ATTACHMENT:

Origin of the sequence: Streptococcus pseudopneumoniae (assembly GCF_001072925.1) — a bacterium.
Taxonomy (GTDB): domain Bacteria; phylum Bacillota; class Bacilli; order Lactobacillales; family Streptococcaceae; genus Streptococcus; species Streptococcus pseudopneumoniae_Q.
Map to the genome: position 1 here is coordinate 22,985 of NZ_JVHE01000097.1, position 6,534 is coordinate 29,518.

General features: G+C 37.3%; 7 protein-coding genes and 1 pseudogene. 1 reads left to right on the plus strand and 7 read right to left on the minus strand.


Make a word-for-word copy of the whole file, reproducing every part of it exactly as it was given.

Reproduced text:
Origin of the sequence: Streptococcus pseudopneumoniae (assembly GCF_001072925.1) — a bacterium.
Taxonomy (GTDB): domain Bacteria; phylum Bacillota; class Bacilli; order Lactobacillales; family Streptococcaceae; genus Streptococcus; species Streptococcus pseudopneumoniae_Q.
Map to the genome: position 1 here is coordinate 22,985 of NZ_JVHE01000097.1, position 6,534 is coordinate 29,518.

General features: G+C 37.3%; 7 protein-coding genes and 1 pseudogene. 1 reads left to right on the plus strand and 7 read right to left on the minus strand.